It’s a parent’s worst nightmare when a child goes missing. Each second counts, and any resource or tool can be invaluable in finding children who are in danger.
Law enforcement officers immediately turn to the nationwide Amber Alert system to spread the word about abducted children when criminal activity is suspected in the disappearance.
Many people in northwest Ohio and the state first learned that authorities were looking for three Putnam County teenagers after getting Amber Alert texts on cell phones and other electronic devices.
The alert was issued nearly five hours after Michelle Grothause returned early on May 9 to her home on North Perry Street in Ottawa to find her sons, Blaine Romes, 14, and Blake Romes, 17, along with a 17-year-old housemate, missing. She also discovered a trail of blood from a bedroom to the back door, and the family’s Chevrolet HHR gone.
After checking with local hospitals and the teenagers’ schools, and getting a search warrant to investigate the crime scene that the boys’ mother discovered in the trailer, police went to the Ohio Highway Patrol to issue the alert.
But could the Amber Alert have been issued earlier?
Lt. Anne Ralston, highway patrol spokesman, said there is strict criteria before the state can activate an alert and the broadcast can be sent out to wireless carriers, television, radio, and electronic bulletin boards.
The investigating law enforcement agency must confirm that an abduction took place, and that the abduction poses a credible threat of immediate danger of serious bodily harm or death to the child.
Also, the local police or sheriff’s office must have descriptive information about the missing child, the suspect, or circumstances surrounding the abduction to believe activating the Amber Alert will help find the child.
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“We err on the side of caution and would activate an alert if the criteria is met,” Lieutenant Ralston said.
The investigating law enforcement office is expected to determine that the child is not a runaway, or that it is a case of family abduction.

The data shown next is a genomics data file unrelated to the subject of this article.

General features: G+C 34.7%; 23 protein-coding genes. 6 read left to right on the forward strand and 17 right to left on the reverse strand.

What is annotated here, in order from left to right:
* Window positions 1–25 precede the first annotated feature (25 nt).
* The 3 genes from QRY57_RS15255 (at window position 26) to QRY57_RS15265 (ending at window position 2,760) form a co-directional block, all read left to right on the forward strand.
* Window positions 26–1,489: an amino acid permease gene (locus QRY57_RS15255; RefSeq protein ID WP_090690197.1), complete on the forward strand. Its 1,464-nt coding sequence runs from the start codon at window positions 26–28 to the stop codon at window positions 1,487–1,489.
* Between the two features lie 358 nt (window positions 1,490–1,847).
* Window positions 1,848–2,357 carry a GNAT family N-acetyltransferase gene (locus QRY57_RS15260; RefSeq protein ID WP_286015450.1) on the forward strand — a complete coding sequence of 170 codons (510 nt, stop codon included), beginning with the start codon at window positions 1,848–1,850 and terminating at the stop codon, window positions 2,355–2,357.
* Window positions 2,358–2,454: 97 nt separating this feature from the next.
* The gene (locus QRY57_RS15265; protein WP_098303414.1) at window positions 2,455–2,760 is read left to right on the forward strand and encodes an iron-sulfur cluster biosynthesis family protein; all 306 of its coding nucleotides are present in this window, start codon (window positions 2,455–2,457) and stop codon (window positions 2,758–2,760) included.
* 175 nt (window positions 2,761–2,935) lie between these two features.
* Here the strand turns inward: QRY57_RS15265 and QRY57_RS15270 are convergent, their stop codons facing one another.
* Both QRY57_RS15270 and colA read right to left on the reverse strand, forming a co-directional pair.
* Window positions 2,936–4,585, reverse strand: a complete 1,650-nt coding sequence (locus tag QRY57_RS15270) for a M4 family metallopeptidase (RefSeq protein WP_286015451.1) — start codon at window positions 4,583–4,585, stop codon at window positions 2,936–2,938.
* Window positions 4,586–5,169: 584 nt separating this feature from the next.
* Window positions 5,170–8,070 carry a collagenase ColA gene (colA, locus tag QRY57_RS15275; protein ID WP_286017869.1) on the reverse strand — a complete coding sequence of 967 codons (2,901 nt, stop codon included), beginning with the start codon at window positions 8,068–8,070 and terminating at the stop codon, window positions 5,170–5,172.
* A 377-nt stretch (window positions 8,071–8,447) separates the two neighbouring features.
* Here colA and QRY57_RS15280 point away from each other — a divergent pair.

“But the caveat to that is unless the investigating agency determines the child is in immediate danger or serious harm,” she said.
According to the highway patrol, there were 10 alerts issued in Ohio last year, with all but one resulting in a safe return of a child. There were nine alerts posted in the state in 2011, and the children were all found safely. The alert issued for the Romes teens was the sixth Amber Alert this year, but it was the only one that didn’t end with a safe return.
Michael Aaron Fay, 17, who lived in the trailer with his mother, the Romes brothers, and their mother, was found by police three hours later in the parking lot of a Marathon station on West Broad Street in Columbus. It’s unclear whether the gas station employee from whom the Fay youth asked directions knew about the alert.
The Fay teen told police that the brothers were dead and gave the location of their bodies, authorities said. After he was arrested, the Amber Alert was canceled. He was charged last week with delinquency in connection with aggravated murder in the deaths of Blaine and Blake.
According to court records, police had strong reason to believe that an abduction took place. There was a handgun on the couch and a magazine nearby on the floor. Cell phones belonging to the teenagers were left in the home. Blood evidence throughout the trailer indicated one or all three had been injured.
Lt. Josh Strick of the Ottawa police department said investigators strongly believed all three teenagers had been abducted, but the lack of a suspect contributed to the delay in asking the highway patrol to activate the alert. “We had a crime scene, we knew something had happened, but we just didn’t know what,” he said.
Lieutenant Ralston said alerts are handled on case-by-case basis, with no two alike. She said there is not a time frame that is specified for activation after authorities receive a report about a missing person because every situation is different.
“Of course law enforcement and also the patrol’s duty officer, when they are notified of an Amber Alert, realize that time is of the essence when dealing with a missing or abducted child and the [alert] should be issued promptly,” she said.
In each case of an Amber Alert, the highway patrol posts the information about the missing child on the state Amber Alert Web site, including photos if available. Lieutenant Ralston said photos can be obtained from local law enforcement or family or, if possible, state identification or driver records. “Sometimes we take the photo local media uses if they get the story out before we issue alert,” she said.
Contact Mark Reiter at: firstname.lastname@example.org or 419-724-6199.